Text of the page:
I got off my bike and scurried through the grass. The package was rectangular and heavy, wrapped tightly in a black plastic garbage bag and silver duct tape. I took out my pocketknife and slit it open. And as though anxious to meet me, out spilled at least twenty Hustler, Chic, Juggs, and Oui magazines. I was on my knees. I looked down at the treasure in my hands, then up at the sky. “Thank you,” I whispered. The Great Spirit or Yahweh or whatever, distant and inscrutable till now, smiled at me. I knew who I was, finally, and at long last. I was someone God loved. I was not merely among the chosen ones. I had been chosen. Proof was in my hands. Then my communion was interrupted. A pickup slowed to a stop and rocked on its springs. The window rolled down. I held my breath. “You okay?” It was our neighbor Chuck, a Pall Mall stuck to his lower lip. “Yep,” I said, my voice shrill. “Backpack exploded.” Pause. “Exploded, huh?” It’s possible this had a different meaning for Chuck, a World War II veteran. After the war he had been one of the soldiers in those forward trenches they dug in the Southwest so they could see what kind of nuclear damage your average red-blooded American could take. “Yeah, zipper.” God’s grace and my erection were making it hard to speak. “Want a lift? You can put your bike in the back.”

“Not necessary.”

“You look sweaty.”

“Hot. Out.”

“You sure?”

“Sure. Positive.”

“Crazy weather.”

“Crazy.”

“Just got my truck out of the shop.”

“Shop.”

“Okay then.”

“Then.”

Chuck drove off. I stuffed my treasure into my backpack and pedaled as fast as I could back to the house.

Most of you don’t know what it’s like to be thirteen and to bask in the glow of God’s favor. Let me tell you: it’s good. It is very good. What was once a secretive, cave-dwelling kind of life expanded into a sherbet-hued paradise on earth. Those women and the manhood they conferred kept me company: in the morning before work, during bathroom breaks across the lively burg of Bemidji—Giovanni’s, Dairy Queen,the Whispering Pines Motel, the Orbit Inn lobby bathroom, Food 4 Less, Lueken’s Village Foods, the Markham Hotel, City Hall, the public library—when I got home from work, before dinner, after dinner, and, as a top off, right before I closed my eyes. And it did feel like they made me more of a man, whatever that was. Cooler. Luckier. More Eddie Van Halen and less Eddie Munster. Those summer days and nights were blessed, plentiful, and right. I felt bigger and better and older than everyone else now that I had stopped worrying so much. My head was in the clouds, though I smelled like a pancake from the Crisco. But I couldn’t just leave my magazines laying (lying) around. What would my parents think? I didn’t share the stash with Anton that much. God chose me, not him. If the Great Spirit had wanted him to jack off five times a day he would have shone his light on him. I had a desk, a big heavy oak number on a pedestal. There was an empty space under the file drawer, and I kept my scriptures there. A few weeks later I went on a bike trip with my best friend and his parents. It was a hard separation. But “the ladies” (as I thought of them) wanted me to live a full life. They were clear: “Go have adventures! Be with your friends! See the world! Get exercise!” And in a softer voice, in quieter moments: “We’ll take you wherever you want to go.”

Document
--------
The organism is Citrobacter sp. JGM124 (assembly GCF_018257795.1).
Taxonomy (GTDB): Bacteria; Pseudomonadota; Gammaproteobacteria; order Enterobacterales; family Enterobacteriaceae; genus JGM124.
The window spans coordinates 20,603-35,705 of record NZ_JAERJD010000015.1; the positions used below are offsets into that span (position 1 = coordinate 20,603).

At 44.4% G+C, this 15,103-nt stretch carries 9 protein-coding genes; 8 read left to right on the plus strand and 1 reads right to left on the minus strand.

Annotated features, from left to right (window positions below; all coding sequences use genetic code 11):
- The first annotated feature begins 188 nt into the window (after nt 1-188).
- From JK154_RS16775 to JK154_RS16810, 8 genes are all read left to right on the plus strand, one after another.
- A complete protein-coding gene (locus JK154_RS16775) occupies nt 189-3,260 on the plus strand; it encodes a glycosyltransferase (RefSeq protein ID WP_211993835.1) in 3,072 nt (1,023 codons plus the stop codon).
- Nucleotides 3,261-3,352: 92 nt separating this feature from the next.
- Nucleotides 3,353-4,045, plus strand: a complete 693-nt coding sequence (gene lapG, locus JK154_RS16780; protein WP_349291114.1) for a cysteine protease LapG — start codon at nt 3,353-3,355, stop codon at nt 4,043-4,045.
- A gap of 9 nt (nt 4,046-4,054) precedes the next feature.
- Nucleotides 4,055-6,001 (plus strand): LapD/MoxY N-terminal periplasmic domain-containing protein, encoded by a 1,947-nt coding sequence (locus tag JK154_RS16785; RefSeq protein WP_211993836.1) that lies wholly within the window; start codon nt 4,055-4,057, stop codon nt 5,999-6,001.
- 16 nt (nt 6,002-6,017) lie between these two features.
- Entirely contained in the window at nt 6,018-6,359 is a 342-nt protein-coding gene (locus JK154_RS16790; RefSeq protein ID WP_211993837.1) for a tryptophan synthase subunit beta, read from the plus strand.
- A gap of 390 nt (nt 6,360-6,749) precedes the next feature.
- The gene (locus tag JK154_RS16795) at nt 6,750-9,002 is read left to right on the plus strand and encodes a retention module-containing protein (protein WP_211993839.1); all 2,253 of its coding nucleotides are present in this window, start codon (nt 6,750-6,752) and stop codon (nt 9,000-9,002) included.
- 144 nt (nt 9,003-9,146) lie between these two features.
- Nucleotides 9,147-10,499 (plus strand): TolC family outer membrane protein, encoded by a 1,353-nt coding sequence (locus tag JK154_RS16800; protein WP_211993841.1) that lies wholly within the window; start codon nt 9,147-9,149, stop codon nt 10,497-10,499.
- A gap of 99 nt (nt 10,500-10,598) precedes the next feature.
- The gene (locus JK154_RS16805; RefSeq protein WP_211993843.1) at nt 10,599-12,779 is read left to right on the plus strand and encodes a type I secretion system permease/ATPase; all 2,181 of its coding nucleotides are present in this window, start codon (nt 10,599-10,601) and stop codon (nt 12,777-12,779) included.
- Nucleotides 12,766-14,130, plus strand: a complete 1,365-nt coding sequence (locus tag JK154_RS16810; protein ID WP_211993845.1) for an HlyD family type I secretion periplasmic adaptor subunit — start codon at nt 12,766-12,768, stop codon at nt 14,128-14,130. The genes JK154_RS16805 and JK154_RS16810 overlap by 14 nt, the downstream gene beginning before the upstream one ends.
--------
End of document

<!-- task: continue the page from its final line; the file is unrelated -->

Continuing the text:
The trip lasted a week, and the only places we went were Debs, Blackduck, Deer River, Ball Club, and Grand Rapids. There was a message waiting at my friend’s house when we got back: “Don’t come home. Call your parents at the Holiday Inn.” Obviously they had found my stash, and they were disappointed. More than that, they were disgusted. And they had gotten me a room at the Holiday Inn because they were kicking me out. I was in agony, stewing in shame and confusion. Eventually my father’s car rolled into the yard. He hugged me close and didn’t wait until we were in the car to give me the bad news: “David, bad news. The house burned down while you were gone.”

“You’re not kicking me out?”

“What?”

“It burned down? Like, all the way?”

“Do you want to go to the hotel or do you want to see it?”

“See it.”

“It’ll be a bit of a shock.”

“How did it start?”

We were passing the communist’s farm.

“It’s not your fault.”

“How could it be my fault?”

“I just wanted you to know that.”

“When did it happen?”

“Tuesday.”

I had left on Monday. I was in the clear. We drove up, and the house came into view. It was as if someone had taken the top off. The fire had started in the garage and blown through the front of the house and then climbed the stairs and burned away the roof and top floor. I didn’t say anything.

“It’s okay if you want to cry.” That was, I think, his way of saying that he wanted to cry. “You can go in. The floor is solid. If there’s anything you want to save.”